TRADE and Industry Minister Paula Gopee-Scoon has said Trinidad and Tobago spent approximately $78 million a year over the last three years on the importation of luxury food items. She was responding to a question in the Senate on Tuesday.
Gopee-Scoon recalled that Finance Minister Colm Imbert indicated in his 2021 budget statement in the House of Representatives last October that "the full value added tax (VAT) rate of 12.5 per cent would be applied to a wide range of luxury imported foods, with the intention of reducing the high local demand for luxury foods and subsequently the demand for foreign exchange."
She said the Finance Ministry "is reviewing the list of luxury food items that will come under this initiative.
"It should be noted," she said, "that over the last three years...2018-2020...imports of selected luxury items such as smoked salmon, lobster, grapes, apples, pears, strawberries, peaches other fruits...(were) valued at approximately $78 million per annum, on average."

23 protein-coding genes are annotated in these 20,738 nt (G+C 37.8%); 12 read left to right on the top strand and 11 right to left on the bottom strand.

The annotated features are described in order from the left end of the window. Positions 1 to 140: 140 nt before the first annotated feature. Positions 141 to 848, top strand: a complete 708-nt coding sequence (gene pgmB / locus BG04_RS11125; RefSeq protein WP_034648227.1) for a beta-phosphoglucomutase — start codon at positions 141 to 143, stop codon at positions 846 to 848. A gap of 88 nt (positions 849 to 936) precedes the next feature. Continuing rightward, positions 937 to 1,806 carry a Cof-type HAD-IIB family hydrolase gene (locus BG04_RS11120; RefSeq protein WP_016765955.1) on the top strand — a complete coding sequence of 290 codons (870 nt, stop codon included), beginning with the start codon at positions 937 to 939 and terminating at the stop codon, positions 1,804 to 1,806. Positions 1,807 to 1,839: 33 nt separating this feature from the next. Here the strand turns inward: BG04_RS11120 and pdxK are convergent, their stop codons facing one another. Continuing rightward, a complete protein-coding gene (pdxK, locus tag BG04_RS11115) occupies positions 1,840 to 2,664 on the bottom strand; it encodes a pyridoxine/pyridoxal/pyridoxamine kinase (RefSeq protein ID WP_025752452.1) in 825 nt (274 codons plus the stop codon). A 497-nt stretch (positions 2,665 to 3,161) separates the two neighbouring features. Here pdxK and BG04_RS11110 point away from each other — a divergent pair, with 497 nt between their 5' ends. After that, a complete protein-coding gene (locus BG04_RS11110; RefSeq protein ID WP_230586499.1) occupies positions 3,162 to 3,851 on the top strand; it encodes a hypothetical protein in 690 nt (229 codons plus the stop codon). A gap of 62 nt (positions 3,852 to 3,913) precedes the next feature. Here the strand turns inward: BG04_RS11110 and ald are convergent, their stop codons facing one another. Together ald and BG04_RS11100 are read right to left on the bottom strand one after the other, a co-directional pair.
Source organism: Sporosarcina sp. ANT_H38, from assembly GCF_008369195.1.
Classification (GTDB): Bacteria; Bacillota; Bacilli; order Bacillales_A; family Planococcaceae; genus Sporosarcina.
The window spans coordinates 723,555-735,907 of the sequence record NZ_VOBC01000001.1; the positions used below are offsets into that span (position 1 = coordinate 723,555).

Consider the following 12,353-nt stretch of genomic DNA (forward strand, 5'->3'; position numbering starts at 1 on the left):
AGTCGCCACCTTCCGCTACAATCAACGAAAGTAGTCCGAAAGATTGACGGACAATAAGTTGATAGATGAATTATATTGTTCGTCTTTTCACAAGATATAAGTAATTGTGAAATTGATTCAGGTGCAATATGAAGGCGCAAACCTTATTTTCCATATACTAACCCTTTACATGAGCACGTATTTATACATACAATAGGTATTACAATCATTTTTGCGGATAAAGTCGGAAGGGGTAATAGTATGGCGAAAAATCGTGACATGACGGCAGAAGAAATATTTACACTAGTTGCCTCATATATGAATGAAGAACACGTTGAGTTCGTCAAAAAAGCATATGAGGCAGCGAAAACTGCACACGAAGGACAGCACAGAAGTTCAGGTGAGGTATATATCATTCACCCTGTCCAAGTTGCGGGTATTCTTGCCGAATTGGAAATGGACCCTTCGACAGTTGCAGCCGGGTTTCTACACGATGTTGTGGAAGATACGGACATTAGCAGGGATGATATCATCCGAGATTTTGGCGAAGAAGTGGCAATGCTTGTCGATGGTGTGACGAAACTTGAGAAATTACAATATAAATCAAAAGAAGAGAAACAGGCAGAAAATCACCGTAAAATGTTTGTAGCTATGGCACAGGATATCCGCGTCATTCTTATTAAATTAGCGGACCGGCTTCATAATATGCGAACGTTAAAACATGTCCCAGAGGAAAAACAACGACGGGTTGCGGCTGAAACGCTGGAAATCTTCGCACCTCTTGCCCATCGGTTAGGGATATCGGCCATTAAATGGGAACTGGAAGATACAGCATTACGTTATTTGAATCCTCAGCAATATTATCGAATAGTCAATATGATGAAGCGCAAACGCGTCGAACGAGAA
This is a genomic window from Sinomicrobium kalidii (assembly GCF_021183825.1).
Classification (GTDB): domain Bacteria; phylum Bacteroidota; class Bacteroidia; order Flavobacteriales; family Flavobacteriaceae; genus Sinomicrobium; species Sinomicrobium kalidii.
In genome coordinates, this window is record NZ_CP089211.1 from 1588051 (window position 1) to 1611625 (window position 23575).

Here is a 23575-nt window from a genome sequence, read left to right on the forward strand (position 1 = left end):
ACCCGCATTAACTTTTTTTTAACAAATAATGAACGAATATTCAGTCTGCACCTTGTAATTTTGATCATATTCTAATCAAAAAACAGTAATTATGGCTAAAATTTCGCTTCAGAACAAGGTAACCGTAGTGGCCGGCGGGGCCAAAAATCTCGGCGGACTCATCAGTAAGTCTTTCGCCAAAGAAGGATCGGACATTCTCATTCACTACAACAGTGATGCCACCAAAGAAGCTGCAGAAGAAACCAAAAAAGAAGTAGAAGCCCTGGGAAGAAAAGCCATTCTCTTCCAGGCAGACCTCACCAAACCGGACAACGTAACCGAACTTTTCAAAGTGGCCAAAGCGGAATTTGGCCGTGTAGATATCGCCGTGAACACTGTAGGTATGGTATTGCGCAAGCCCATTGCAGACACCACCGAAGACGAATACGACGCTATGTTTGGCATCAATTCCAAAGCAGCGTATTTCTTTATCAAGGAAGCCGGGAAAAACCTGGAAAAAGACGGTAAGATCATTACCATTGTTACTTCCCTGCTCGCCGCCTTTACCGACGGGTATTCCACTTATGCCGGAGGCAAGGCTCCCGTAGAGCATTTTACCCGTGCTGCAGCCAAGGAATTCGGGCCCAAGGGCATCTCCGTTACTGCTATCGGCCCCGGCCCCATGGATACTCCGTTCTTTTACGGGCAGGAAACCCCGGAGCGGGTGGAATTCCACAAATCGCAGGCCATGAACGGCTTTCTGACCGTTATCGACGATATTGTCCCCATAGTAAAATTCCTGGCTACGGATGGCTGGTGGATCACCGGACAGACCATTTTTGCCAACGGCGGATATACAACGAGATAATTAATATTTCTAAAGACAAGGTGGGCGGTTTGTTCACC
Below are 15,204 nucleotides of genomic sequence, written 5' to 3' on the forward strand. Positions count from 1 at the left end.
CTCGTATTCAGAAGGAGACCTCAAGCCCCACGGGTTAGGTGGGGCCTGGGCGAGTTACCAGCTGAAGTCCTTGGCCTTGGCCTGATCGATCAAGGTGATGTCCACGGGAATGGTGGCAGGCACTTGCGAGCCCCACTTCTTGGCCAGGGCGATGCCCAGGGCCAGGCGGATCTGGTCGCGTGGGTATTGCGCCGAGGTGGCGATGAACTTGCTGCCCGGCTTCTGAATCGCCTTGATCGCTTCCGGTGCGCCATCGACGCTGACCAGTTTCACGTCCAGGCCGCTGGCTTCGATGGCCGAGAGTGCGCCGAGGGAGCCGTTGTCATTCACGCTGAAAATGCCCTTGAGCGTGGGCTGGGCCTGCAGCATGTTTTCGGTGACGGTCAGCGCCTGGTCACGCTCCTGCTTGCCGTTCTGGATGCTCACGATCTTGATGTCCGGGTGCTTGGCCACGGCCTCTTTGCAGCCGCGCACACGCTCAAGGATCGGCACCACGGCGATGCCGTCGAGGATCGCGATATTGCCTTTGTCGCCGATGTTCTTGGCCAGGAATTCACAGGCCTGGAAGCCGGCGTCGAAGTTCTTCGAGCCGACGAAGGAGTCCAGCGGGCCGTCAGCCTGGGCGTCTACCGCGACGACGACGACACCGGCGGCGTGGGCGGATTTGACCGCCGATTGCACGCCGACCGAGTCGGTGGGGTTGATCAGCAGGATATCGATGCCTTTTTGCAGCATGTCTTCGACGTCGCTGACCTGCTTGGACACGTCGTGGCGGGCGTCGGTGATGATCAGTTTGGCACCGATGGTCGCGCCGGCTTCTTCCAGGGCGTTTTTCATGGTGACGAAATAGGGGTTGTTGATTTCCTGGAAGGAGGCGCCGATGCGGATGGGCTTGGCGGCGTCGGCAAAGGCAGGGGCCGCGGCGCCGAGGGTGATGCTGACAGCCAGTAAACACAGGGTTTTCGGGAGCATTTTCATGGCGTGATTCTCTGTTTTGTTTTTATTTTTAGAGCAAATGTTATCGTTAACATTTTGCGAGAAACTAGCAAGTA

Gopee-Scoon said increasing domestic food production and export promotion were among the strategies being used to reduce TT's food import bill.
"With the food import bill valued at approximately $5.7 billion per annum, the Government recognises the importance of investing in the expansion of the local agriculture and food and beverage sectors."
She reminded senators there is a $500 million stimulus package for agriculture in the budget.
Gopee-Scoon also said there are currently four tenants at the Moruga Agro-processing and Light Industrial Park, which the Prime Minister opened last July. She said there is a list of ten potential tenants for the park which is currently being reviewed.
On the InvestTT website, the park is advertised as offering leasable space for the growth and expansion of operations in the processing of primarily agro products, and light manufacturing.
As he opened debate on the Finance Bill later in the sitting, Imbert supported Gopee-Scoon's earlier comments on luxury food imports. He said the tax imposition on them does not require any legislative amendment, but can be done by ministerial order and under the VAT Act, and this order would be published in due course.